Acute and Longterm Effects of Thyroidectomy on Plasma Calcium in Rats

D. N. Kalu

Research output: Contribution to journalArticlepeer-review

3 Scopus citations

Abstract

The acute and longterm effects of thyroidectomy on plasma calcium were studied in male rats bearing parathyroid autotransplants. Zivic-Miller rats were maintained on alternating 12 h light (0800–2000)-12 h dark cycles and fed only during the dark period. They were thyroidectomized at the beginning of the feeding period or at the onset of the period of food deprivation. Wistar rats were thyroidectomized following 24 h starvation, and all animals were bled just before and at timed intervals after surgery. The following observations were made 1) Thyroidectomy resulted in a significant rise in plasma calcium concentration with a maximum increase observed within 3 h. In animals thyroidectomized at the beginning of the feeding period, the maximum increase was 0.94 mg/100 ml of plasma and after 12 h the plasma calcium level was still significantly higher than the presurgery level. 2) When thyroidectomy was performed at the onset of food deprivation, the increase in plasma calcium concentration was 0.84 and 0.57 mg/100 ml at 3 h and 5 h, respectively, but by 12 h plasma calcium was no longer significantly elevated. 3) In Wistar rats starved for 24 h, thyroidectomy raised the plasma calcium level by 0.47 mg/100 ml within 1.5 h, but by 6 h it had decreased to the presurgery level. 4) Two weeks after surgery, the plasma calcium levels of thyroidectomized Zivic-Miller rats were no longer appreciably different from those of control animals during the feeding period. These findings are consistent with the view that: 1) the state of feeding influences the hypercalcemic response of rats to thyroidectomy, 2) calcitonin is involved in the prevention of postprandial hypercalcemia, 3) a role for the hormone in the maintenance of normocalcemia in the unfed and fasted states cannot be discounted, and 4) animals probably adapt to calcitonin deficiency since the hypercalcemic effect of thyroidectomy was not sustained.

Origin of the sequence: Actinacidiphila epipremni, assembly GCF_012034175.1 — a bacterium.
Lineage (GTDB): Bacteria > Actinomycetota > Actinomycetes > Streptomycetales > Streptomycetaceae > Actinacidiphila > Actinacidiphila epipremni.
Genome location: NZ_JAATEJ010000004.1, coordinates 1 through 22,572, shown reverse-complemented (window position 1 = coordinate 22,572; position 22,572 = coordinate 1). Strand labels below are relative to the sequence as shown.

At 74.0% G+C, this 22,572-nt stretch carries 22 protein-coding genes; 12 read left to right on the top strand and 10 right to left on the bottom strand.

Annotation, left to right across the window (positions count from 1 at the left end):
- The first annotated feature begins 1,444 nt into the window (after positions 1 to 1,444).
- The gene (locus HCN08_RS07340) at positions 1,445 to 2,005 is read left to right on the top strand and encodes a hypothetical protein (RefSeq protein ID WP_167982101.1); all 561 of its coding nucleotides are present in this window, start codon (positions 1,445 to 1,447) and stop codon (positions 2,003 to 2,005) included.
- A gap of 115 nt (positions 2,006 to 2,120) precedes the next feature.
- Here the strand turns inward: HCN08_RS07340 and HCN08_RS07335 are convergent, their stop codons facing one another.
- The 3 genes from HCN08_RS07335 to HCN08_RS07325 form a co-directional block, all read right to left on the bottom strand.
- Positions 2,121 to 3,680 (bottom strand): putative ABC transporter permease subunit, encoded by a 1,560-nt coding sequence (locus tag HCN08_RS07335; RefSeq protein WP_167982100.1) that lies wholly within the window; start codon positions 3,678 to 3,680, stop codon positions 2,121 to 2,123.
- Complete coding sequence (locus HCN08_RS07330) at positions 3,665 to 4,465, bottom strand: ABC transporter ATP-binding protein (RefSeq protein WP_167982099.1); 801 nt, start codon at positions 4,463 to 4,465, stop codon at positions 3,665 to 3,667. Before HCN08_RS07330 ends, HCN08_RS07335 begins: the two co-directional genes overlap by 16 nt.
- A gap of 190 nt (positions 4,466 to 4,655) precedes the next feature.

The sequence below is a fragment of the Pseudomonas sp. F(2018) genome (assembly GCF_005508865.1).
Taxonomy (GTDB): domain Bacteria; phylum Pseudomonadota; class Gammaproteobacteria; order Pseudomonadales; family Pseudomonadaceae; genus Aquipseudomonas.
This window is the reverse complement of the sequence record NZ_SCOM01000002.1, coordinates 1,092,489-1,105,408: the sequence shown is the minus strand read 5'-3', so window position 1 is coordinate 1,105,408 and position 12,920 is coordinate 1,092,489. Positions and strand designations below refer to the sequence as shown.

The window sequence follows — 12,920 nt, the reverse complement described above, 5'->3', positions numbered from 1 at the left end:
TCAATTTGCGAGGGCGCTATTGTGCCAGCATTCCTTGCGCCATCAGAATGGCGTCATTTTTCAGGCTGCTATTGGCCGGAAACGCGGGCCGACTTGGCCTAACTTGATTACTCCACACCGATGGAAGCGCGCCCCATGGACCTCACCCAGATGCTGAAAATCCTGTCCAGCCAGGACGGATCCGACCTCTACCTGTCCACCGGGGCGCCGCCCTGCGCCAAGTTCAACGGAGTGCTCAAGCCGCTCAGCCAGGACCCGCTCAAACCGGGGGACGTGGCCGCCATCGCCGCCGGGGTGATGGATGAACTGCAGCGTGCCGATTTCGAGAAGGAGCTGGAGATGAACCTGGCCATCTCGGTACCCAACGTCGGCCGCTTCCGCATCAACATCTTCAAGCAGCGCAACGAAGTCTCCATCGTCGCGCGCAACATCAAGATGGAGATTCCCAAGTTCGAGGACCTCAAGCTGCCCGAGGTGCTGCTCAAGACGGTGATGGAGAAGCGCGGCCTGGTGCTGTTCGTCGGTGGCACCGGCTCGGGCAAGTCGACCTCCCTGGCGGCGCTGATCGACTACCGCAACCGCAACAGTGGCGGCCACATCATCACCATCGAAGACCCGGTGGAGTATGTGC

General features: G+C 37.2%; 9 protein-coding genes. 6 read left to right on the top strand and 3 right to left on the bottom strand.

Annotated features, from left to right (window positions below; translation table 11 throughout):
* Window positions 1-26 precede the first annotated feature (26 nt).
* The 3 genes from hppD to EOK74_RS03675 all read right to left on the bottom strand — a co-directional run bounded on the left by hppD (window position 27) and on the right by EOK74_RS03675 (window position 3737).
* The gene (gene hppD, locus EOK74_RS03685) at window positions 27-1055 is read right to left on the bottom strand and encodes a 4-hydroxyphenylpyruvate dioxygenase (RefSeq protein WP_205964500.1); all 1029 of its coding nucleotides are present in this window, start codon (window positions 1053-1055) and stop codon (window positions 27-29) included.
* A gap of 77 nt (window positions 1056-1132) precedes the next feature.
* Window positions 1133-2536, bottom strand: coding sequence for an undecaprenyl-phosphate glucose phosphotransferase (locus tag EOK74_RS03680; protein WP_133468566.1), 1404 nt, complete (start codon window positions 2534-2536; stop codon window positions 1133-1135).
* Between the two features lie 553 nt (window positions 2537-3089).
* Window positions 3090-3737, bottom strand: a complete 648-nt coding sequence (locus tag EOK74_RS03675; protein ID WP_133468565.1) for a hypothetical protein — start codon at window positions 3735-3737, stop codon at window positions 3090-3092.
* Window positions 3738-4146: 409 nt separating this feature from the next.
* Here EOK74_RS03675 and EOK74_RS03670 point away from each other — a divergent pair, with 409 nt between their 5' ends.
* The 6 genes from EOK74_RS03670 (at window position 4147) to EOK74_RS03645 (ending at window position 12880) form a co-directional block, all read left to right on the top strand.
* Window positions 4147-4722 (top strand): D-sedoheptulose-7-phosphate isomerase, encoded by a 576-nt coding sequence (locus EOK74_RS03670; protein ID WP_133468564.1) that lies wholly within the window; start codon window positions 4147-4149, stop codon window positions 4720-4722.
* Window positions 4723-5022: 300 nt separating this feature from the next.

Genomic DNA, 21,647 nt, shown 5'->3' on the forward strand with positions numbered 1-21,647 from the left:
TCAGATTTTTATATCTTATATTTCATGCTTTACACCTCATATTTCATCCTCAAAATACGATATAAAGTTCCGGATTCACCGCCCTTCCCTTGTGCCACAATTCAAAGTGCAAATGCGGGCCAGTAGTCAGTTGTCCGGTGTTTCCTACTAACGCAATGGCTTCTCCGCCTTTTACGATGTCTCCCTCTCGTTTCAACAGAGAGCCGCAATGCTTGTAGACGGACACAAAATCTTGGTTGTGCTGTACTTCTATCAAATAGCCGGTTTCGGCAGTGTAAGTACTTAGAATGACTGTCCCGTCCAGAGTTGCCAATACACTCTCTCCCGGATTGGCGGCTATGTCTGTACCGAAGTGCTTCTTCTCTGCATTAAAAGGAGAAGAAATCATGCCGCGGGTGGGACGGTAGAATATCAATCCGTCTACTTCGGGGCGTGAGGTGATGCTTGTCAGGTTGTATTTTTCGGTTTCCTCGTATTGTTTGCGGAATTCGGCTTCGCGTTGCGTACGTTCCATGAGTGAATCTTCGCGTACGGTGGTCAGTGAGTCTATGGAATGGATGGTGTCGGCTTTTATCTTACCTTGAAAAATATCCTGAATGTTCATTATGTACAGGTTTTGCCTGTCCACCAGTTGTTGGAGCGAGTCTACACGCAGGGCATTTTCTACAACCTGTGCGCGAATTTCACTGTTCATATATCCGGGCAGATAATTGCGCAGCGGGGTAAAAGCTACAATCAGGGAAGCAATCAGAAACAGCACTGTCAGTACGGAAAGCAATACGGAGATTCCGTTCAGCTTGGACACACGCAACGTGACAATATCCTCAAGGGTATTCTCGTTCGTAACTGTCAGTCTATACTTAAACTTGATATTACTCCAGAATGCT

Original languageEnglish (US)
Pages (from-to)1665-1669
Number of pages5
JournalEndocrinology
Volume101
Issue number6
DOIs
StatePublished - Dec 1977
Externally publishedYes

ASJC Scopus subject areas

  • Endocrinology

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